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Equal Rites (Discworld) Hardcover – March, 1988

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Hardcover, March, 1988
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Editorial Reviews


 • The first seven Discworld titles are being reissued with stunning new covers, publication coincides with 21 years of Discworld anniversary and the hardback publication of The Celebrated Discworld Almanak and Going Postal.

 • "If you are unfamiliar with Pratchett's unique blend of philosophical badinage, you are on the threshold of a mind-expanding opportunity." --Financial Times

 • "Persistently amusing, good-hearted and shrewd." --The Sunday Times

 • "Pratchett keeps getting better and better... It's hard to think of any humorist writing in Britain today who can match him." --Time Out --This text refers to an out of print or unavailable edition of this title.

From the Publisher

"A sequence of unalloyed delight" - Guardian

"Truly funny books are very few and far between. Equal Rites is not only fizzy and hilarious, but is also a wonderful story well told ... This is his best book. Highly recommended" - The Good Book Guide

"A delightful. yarn, logically illogical as only Terry Pratchett can write. He's delightful, an utter nutter and funster-punster" - Anne McCaffrey

"You won't stop grinning except to chuckle or sometimes roar with laughter. The most hilarious fantasy since - come to think of it, since Pratchett"s previous outing" - Kirkus Reviews --This text refers to the Paperback edition.


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Product Details

  • Series: Discworld
  • Hardcover: 224 pages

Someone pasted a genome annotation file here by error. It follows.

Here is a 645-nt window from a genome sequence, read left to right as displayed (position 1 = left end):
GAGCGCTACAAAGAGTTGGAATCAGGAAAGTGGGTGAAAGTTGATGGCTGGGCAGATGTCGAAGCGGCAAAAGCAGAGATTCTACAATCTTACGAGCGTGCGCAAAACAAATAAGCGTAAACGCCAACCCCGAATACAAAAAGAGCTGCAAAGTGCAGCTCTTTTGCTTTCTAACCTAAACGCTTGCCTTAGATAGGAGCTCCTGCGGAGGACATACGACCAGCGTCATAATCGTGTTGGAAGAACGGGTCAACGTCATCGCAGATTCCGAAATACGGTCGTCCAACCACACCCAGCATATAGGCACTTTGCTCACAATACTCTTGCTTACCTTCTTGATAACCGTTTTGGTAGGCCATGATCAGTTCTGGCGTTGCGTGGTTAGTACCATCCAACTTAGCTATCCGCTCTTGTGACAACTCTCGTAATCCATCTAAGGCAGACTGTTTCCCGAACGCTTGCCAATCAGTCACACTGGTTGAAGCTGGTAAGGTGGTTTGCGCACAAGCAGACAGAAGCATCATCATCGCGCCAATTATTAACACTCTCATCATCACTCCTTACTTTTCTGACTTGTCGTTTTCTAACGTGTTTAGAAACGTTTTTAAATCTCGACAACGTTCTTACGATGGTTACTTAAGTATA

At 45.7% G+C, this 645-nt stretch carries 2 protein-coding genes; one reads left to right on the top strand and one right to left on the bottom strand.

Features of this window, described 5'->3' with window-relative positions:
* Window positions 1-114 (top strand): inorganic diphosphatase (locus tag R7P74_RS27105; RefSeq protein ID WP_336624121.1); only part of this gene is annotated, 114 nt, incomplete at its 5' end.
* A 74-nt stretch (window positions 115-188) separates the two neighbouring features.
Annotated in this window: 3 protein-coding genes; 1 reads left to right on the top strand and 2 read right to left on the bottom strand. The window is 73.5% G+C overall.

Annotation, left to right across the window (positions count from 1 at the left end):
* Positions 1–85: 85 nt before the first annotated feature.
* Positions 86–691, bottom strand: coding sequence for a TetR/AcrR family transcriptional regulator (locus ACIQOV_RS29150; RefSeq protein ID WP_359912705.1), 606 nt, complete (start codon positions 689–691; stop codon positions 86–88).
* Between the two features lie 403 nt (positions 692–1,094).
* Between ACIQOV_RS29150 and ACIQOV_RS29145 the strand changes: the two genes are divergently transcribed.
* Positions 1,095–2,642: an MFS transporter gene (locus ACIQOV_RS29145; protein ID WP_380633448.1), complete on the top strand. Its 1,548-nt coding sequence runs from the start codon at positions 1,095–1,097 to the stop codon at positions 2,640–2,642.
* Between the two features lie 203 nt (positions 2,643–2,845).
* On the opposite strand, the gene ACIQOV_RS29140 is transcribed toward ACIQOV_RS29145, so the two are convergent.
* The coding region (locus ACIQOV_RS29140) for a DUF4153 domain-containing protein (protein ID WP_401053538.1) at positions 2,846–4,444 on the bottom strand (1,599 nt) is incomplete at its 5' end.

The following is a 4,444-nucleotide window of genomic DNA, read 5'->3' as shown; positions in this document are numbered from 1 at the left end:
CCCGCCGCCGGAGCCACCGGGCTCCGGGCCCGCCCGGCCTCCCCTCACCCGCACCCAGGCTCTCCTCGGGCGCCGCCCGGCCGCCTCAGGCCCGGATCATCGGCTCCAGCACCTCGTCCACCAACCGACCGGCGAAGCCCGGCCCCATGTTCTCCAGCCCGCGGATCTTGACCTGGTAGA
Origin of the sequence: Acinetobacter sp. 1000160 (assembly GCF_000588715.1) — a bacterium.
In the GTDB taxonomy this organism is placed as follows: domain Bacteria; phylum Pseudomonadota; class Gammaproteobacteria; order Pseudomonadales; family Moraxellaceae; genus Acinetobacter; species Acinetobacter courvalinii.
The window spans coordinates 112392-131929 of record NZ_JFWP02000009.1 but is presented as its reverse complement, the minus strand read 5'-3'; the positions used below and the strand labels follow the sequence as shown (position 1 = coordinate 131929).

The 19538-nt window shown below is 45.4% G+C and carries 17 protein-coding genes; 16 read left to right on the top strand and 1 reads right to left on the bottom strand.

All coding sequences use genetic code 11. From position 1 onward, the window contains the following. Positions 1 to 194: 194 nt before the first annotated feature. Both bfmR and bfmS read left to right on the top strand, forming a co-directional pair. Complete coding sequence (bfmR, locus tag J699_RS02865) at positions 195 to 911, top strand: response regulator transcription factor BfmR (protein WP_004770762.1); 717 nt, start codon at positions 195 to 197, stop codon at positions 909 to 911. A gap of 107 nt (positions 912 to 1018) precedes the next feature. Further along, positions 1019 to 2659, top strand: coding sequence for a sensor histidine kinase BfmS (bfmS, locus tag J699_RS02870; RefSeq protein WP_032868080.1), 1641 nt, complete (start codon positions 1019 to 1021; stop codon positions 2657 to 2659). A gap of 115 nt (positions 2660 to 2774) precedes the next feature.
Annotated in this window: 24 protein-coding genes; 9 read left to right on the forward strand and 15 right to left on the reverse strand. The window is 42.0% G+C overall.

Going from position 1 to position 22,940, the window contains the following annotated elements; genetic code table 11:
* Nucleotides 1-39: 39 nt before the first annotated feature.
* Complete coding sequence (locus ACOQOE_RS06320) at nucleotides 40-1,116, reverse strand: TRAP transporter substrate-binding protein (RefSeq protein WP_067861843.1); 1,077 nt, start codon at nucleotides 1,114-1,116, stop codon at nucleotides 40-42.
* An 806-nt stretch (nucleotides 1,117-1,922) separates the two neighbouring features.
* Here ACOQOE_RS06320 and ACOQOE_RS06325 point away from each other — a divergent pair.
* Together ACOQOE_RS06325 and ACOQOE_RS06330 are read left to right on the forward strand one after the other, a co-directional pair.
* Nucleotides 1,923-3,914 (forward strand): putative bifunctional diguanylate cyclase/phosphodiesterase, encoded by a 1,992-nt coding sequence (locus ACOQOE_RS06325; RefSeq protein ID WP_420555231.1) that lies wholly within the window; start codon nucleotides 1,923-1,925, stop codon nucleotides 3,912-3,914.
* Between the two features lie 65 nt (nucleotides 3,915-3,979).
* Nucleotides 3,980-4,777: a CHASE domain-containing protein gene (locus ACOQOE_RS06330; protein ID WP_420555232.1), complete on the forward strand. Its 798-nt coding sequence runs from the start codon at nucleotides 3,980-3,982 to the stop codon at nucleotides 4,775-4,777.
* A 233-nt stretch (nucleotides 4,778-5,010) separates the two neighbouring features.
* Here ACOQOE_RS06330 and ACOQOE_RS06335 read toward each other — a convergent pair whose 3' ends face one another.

• Publisher: Victor Gollancz (March 1988)
  • Language: English
  • ISBN-10: 0575039507
  • ISBN-13: 978-0575039506
  • Product Dimensions: 8.6 x 5.6 x 0.9 inches
  • Shipping Weight: 12.6 ounces
  • Average Customer Review: 4.2 out of 5 stars  See all reviews (296 customer reviews)
  • Amazon Best Sellers Rank: #3,880,687 in Books (See Top 100 in Books)

More About the Author

Terry Pratchett sold his first story when he was fifteen, which earned him enough money to buy a second-hand typewriter. His first novel, a humorous fantasy entitled The Carpet People, appeared in 1971 from the publisher Colin Smythe. Terry worked for many years as a journalist and press officer, writing in his spare time and publishing a number of novels, including his first Discworld novel, The Color of Magic, in 1983. In 1987 he turned to writing full time, and has not looked back since. To date there are a total of 36 books in the Discworld series, of which four (so far) are written for children. The first of these children's books, The Amazing Maurice and His Educated Rodents, won the Carnegie Medal. A non-Discworld book, Good Omens, his 1990 collaboration with Neil Gaiman, has been a longtime bestseller, and was reissued in hardcover by William Morrow in early 2006 (it is also available as a mass market paperback (Harper Torch, 2006) and trade paperback (Harper Paperbacks, 2006). Terry's latest book, Nation, a non-Discworld standalone YA novel was published in October of 2008 and was an instant New York Times and London Times bestseller. Regarded as one of the most significant contemporary English-language satirists, Pratchett has won numerous literary awards, was named an Officer of the British Empire "for services to literature" in 1998, and has received four honorary doctorates from the Universities of Warwick, Portsmouth, Bath, and Bristol. His acclaimed novels have sold more than 55 million copies (give or take a few million) and have been translated into 36 languages. Terry Pratchett lives in England with his family, and spends too much time at his word processor.  Some of Terry's accolades include: The Carnegie Medal, Locus Awards, the Mythopoetic Award, ALA Notable Books for Children, ALA Best Books for Young Adults, Book Sense 76 Pick, Prometheus Award and the British Fantasy Award.